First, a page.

The calculated lifetime risk of cancer attributable to the diagnostic imaging undertaken of approximately 1:1700 also needs to be put into the context of the risks of the operative procedure itself and the patient subsequently developing a recurrence of their disease or developing a second malignancy unrelated to the imaging radiation. Between 30% and 50% of patients will develop local or distant recurrence of their disease despite curative-intent surgery, and about a third of patients will develop a second primary cancer.2 5

Overall, while the risks of ionising radiation in diagnostic imaging must be minimised, the benefits of that imaging in patients undergoing curative-intent treatment for lung cancer need to be put into the context of the benefits of the imaging that is undertaken. CT-PET scanning in particular, although a relatively high dose investigation, would appear to have a significant impact on patient selection for surgery — ensuring patients with potentially resectable disease are not denied the opportunity for surgery, reducing futile surgery in those with advanced disease and avoiding surgery in patients with benign disease. The subsequent risks of patients later developing a cancer attributable to the diagnostic imaging radiation are, while not negligible, small compared with the current natural history of disease recurrence and development of unrelated new cancers. As future targeted therapies for cancer become more successful and survival improves, however, it is likely that the relative detriment of the imaging radiation will rise and require more scrutiny, but hopefully imaging dose reduction technology will have evolved further by then. Finally, however, as personalised tumour immunotherapies evolve, we may find our current dependence on anatomical staging diminishing and the associated radiation burden will no longer be an issue.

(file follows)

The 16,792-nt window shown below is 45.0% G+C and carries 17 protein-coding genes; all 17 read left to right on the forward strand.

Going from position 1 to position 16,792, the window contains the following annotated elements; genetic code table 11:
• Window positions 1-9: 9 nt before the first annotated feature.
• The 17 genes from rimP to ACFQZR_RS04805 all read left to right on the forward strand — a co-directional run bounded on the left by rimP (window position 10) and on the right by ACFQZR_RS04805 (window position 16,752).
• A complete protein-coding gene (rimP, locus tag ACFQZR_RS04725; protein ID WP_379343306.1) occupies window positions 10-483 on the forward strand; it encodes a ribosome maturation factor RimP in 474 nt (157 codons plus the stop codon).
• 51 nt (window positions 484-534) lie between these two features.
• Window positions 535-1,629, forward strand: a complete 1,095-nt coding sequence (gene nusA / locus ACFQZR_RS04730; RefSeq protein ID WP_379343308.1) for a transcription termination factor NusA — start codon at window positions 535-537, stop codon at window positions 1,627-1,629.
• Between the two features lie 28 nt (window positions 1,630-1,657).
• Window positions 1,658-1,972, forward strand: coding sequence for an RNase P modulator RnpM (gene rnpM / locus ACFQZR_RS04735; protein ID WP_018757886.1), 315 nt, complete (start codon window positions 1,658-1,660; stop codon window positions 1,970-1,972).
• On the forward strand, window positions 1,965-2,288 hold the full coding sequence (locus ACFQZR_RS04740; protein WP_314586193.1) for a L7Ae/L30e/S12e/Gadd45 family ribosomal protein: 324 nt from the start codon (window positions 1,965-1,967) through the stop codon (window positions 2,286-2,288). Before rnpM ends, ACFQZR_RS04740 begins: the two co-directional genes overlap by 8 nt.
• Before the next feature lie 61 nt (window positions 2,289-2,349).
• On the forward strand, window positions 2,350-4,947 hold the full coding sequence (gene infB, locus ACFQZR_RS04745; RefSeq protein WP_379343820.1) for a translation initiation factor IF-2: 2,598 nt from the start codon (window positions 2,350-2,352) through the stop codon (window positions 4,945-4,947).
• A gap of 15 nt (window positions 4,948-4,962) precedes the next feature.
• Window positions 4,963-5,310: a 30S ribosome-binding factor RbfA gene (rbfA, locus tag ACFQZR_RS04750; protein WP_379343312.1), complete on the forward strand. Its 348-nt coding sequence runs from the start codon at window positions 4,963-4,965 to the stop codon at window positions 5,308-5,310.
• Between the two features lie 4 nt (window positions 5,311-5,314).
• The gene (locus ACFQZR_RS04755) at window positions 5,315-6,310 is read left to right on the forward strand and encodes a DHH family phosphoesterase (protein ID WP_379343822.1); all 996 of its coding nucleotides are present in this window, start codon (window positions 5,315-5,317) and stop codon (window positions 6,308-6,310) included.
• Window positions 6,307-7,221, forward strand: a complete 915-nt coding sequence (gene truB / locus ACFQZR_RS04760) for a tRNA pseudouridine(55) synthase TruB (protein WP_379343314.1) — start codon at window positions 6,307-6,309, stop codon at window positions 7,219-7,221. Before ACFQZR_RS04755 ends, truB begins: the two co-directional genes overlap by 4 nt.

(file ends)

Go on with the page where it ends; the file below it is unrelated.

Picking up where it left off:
• Contributors Text written solely by the author.

  • Competing interests None declared.

  • Provenance and peer review Commissioned; internally peer reviewed.